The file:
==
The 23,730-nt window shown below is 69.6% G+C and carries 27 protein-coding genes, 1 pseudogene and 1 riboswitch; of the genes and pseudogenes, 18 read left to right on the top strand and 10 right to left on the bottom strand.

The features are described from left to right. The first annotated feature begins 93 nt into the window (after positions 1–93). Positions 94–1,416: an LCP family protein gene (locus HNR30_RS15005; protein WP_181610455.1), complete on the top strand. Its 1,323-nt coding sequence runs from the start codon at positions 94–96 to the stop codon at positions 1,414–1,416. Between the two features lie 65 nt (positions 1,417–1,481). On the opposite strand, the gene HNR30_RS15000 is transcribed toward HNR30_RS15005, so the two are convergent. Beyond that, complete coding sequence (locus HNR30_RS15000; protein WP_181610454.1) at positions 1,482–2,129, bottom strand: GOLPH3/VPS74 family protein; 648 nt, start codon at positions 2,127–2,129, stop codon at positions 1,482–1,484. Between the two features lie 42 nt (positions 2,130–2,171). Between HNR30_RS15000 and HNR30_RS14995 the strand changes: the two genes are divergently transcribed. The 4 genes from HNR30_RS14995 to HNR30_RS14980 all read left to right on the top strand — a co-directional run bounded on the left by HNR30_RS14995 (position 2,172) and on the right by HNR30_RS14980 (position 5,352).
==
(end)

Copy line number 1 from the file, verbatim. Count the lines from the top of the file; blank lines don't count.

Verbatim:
The 23,730-nt window shown below is 69.6% G+C and carries 27 protein-coding genes, 1 pseudogene and 1 riboswitch; of the genes and pseudogenes, 18 read left to right on the top strand and 10 right to left on the bottom strand.